As always, business strives to reach as large an audience as possible. In our digital era, every device is a channel of interaction between business and client. Since there are so many types of devices, businesses have to develop and maintain a whole host of client-server applications. Each application requires personalized content that needs to be managed. This situation led to the birth of content management systems (CMS) and a headless CMS in particular.
What is a content management system?
A CMS in general is an information system or a piece of software used to support and organize the collaborative process of creating, editing, and managing content.
A headless CMS is a content management system that separates the data layer from the display layer. Using this system, you can manage the content of any clients in the client-server architecture: a website, a mobile application, or an Internet of Things (IoT) device. The system allows you to manage all platforms from a single interface and flexibly personalize content for each of them by centralizing and distributing content in a universal format.
Why you need the headless CMS
The headless CMS is only responsible for managing “clean” content. All of the content is published using the headless CMS and made available to any app via the API. This architecture is rapidly gaining popularity. It gives developers a lot of space for creativity and allows owners to manage content, update the design, expand functionality, and change the app’s logic.
The main value of the headless CMS is the ability to work on content for different platforms in the same interface. Content for any platform, including a site, mobile applications, and IoT is distributed in a universal format, which gives developers the freedom to choose technologies and eases management for owners.
Moreover, the headless CMS is secure. It can be hidden architecturally so that the client in the client-server application cannot access it directly. Therefore, it’s almost impossible to attack the system from the outside.
Headless CMS is suitable if you want to create:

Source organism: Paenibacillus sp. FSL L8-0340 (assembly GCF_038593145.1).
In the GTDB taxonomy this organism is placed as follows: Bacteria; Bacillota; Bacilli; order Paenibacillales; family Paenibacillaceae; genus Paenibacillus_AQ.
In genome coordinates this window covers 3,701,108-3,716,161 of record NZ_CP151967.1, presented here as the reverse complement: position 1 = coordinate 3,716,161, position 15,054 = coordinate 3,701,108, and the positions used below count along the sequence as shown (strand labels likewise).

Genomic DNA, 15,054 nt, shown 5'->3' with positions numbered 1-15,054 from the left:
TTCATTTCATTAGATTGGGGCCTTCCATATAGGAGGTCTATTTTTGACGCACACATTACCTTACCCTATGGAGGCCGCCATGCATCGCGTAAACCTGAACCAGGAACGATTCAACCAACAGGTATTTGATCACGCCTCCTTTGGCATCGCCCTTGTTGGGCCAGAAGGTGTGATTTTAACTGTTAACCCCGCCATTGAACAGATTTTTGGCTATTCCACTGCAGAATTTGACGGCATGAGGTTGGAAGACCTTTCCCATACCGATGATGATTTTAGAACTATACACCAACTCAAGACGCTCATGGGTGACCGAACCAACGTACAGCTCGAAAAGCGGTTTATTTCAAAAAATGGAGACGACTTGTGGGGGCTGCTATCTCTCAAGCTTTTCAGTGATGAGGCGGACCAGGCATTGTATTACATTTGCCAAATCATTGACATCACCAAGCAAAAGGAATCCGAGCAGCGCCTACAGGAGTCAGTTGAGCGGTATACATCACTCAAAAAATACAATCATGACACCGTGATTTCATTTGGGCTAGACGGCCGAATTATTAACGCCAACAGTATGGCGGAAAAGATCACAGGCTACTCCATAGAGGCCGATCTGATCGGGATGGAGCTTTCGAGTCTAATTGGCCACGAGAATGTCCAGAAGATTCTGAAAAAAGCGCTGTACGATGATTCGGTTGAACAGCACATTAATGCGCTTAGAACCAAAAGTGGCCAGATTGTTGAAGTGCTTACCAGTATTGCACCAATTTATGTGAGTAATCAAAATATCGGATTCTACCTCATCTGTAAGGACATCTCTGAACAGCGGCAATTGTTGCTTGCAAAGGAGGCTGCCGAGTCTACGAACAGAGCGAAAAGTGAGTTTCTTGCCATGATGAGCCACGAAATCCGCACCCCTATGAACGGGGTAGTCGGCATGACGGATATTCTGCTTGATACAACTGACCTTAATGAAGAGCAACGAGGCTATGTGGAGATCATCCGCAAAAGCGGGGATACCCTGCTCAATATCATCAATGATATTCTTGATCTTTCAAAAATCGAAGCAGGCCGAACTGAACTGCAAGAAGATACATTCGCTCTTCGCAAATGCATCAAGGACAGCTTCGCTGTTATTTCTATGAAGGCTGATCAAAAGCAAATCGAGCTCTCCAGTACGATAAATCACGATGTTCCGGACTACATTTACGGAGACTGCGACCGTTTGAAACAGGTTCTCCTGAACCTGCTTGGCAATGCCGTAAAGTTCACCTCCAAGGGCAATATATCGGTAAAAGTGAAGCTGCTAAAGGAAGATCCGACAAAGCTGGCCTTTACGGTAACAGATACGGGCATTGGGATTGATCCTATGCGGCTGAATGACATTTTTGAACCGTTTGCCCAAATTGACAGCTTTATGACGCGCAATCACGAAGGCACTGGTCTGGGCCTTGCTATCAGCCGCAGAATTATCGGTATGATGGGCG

- Single-Page Applications (SPA): React, Angular
- Applications for IoT
- Mobile applications: Android, iOS
Headless CMS vs Traditional CMS
Unlike a traditional CMS, in the headless architecture, the client-server application is not associated with custom CMS code. This makes it possible to migrate from one headless CMS to another with minimal costs.
The main difference between a headless CMS and a traditional one is that you don’t have to be a programmer to use a traditional CMS. For example, WordPress can be tailored with very minimal programming knowledge, or by using tutorials on YouTube, since there is no need to write code.
However, in the headless CMS, in order to even begin working, you need to write code and create a content model (especially, in the case of Contentful).
For example, we have the “blog post” content model, which consists of the title, publication date, author of the post, text, text preview, and so on. Each of these values will have its own field in Contentful, representing a kind of table.
The task of the code in this case is to enable the client to perceive the submitted model visually. For example, you can use code to specify what font the title should be written in and where it should be located. All of these features are provided in order to create the most logical and understandable work for developers and high-quality content for users of the site or application.
A list of headless CMS to consider
Along with Contentful, which we have already mentioned, there are many other headless CMS, such as:
- ButterCMS (Butter CMS provides a WYSIWYG interface to support the production of SEO landing pages, customer case studies, company news pages, and more)
- Contentstack (Contentstack is a headless CMS that provides RESTful APIs. Features include content previews, collaboration, asset management, workflow management, and versioning)
- dotCMS (Their Java CMS features multi-lingual and multi-tenant capabilities, along with a WYSIWYG editor alongside drag-and-drop features that enable marketers to engage in content modeling, workflow building, and page layout modification)
- Cockpit (Cockpit describes itself as a “content provider” and “not a website builder”, meaning that it’s a back-end only solution that stores and distributes content)
Today, a site can easily be created both by a person who knows programming languages and by a person who has never personally dealt with codes.
However, it’s still advantageous to be able to write code and work on the site in depth. Of course, choosing a headless CMS is not the easiest way, but the number of advantages that it provides in return for the work you do fully justifies it.
There is no doubt that once you have worked with a headless CMS, you will love it. All you have to do is select the CMS platform you need.
Originally published at https://yellow.systems.